Diabetic foot ulcers (DFUs) are chronic wounds, with 20% of cases resulting in amputation, despite intervention. A recently approved tissue engineering product-a cell-free collagen-glycosaminoglycan (GAG) scaffold-demonstrates 50% success, motivating its functionalization with extracellular matrix (ECM). Induced pluripotent stem cell (iPSC) technology reprograms somatic cells into an embryonic-like state. Recent findings describe how iPSCs-derived fibroblasts ("post-iPSF") are proangiogenic, produce more ECM than their somatic precursors ("pre-iPSF"), and their ECM has characteristics of foetal ECM (a wound regeneration advantage, as fetuses heal scar-free). ECM production is 45% higher from post-iPSF and has favorable components (e.g., Collagen I and III, and fibronectin). Herein, a freeze-dried scaffold using ECM grown by post-iPSF cells (Post-iPSF Coll) is developed and tested vs precursors ECM-activated scaffolds (Pre-iPSF Coll). When seeded with healthy or DFU fibroblasts, both ECM-derived scaffolds have more diverse ECM and more robust immune responses to cues. Post-iPSF-Coll had higher GAG, higher cell content, higher Vascular Endothelial Growth Factor (VEGF) in DFUs, and higher Interleukin-1-receptor antagonist (IL-1ra) vs. pre-iPSF Coll. This work constitutes the first step in exploiting ECM from iPSF for tissue engineering scaffolds.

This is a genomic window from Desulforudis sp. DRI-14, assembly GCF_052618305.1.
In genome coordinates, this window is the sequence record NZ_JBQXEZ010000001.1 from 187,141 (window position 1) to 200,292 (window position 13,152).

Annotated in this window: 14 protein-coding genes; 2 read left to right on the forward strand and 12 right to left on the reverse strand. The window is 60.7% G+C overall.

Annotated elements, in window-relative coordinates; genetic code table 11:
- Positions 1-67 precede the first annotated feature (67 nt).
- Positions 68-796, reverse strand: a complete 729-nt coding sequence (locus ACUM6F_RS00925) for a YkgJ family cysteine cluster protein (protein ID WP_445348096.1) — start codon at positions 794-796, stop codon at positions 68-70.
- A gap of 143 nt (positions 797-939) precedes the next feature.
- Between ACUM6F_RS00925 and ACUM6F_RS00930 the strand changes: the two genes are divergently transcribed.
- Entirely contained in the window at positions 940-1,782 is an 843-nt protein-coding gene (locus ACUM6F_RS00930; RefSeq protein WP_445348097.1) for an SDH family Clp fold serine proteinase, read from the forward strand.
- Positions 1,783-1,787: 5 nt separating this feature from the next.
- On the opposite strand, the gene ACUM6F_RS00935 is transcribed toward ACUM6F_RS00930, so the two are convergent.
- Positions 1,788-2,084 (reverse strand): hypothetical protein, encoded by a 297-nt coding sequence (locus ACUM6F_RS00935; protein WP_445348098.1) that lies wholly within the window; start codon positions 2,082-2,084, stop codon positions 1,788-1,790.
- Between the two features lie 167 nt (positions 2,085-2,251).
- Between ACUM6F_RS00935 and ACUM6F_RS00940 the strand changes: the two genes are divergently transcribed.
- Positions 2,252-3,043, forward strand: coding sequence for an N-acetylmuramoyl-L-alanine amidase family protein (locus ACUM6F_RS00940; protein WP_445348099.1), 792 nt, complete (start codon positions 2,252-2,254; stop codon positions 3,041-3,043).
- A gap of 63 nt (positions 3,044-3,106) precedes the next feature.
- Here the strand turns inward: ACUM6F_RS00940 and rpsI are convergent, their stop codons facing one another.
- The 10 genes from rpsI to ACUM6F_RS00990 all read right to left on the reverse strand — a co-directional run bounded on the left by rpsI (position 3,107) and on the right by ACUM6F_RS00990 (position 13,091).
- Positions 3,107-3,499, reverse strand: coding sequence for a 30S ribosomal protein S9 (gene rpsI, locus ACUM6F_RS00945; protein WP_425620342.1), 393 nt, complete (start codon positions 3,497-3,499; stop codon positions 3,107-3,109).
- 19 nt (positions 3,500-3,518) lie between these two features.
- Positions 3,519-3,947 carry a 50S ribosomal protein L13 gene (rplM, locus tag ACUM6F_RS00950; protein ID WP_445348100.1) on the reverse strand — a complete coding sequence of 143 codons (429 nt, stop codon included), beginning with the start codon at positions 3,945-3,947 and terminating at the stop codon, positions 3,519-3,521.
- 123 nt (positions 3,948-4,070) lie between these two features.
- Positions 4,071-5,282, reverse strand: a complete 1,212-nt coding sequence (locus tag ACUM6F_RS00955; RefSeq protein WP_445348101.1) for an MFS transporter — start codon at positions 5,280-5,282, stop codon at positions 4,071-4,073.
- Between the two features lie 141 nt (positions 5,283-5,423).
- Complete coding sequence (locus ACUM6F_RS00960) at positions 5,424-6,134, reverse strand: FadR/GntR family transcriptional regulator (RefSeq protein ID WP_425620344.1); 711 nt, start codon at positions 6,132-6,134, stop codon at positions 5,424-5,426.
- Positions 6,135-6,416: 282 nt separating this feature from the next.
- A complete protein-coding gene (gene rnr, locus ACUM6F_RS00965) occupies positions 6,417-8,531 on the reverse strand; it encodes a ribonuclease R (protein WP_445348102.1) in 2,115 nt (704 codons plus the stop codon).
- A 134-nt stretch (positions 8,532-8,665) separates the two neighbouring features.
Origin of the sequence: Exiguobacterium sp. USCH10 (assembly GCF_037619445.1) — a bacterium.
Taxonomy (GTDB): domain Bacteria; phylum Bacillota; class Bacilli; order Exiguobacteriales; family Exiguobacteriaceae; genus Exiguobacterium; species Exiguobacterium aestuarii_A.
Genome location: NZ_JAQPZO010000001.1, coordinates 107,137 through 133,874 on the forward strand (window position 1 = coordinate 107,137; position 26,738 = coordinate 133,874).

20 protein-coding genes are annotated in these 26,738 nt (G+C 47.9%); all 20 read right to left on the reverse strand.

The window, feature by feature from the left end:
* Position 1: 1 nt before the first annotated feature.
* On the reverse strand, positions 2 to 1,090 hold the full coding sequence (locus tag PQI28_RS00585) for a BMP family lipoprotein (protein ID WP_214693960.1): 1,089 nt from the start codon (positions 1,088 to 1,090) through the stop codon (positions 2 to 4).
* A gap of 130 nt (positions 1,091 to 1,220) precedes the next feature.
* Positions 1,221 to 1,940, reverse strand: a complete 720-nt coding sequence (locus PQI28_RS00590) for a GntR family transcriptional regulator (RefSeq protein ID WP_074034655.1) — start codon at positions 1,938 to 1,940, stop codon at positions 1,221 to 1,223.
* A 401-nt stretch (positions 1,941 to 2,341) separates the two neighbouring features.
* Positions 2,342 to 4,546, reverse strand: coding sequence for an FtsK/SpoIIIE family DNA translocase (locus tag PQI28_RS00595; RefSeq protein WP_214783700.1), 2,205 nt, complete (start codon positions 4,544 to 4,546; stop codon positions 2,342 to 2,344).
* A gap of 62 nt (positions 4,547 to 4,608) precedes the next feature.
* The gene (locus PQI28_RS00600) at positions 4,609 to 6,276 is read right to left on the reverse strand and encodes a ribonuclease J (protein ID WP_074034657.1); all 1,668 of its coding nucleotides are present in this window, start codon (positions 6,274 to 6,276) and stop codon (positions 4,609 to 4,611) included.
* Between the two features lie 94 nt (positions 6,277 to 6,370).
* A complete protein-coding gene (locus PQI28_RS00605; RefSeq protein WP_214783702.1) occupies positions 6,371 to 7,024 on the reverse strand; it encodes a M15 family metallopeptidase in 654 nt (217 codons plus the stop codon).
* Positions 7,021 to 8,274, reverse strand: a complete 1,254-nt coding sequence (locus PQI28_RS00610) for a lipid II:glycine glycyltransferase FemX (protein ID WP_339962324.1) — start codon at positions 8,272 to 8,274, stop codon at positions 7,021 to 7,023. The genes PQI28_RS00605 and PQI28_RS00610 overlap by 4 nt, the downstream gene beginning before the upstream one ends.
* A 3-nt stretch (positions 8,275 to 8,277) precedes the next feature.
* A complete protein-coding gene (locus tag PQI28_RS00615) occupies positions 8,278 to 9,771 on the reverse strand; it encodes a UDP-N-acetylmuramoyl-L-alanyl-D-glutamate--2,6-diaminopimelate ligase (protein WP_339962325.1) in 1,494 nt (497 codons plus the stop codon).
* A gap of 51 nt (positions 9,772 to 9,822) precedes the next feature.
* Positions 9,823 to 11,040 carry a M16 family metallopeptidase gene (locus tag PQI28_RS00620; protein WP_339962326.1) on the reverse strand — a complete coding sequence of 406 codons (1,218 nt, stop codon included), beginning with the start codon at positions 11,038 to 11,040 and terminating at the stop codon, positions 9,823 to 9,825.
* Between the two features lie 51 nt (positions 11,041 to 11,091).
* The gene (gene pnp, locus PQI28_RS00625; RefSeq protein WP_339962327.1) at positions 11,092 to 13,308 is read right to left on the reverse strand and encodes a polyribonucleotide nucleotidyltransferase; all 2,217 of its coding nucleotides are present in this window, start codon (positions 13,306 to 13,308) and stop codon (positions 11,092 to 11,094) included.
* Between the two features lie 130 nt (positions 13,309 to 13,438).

Keywords: ECM; fibroblasts; iPSC; regeneration; scaffolds.
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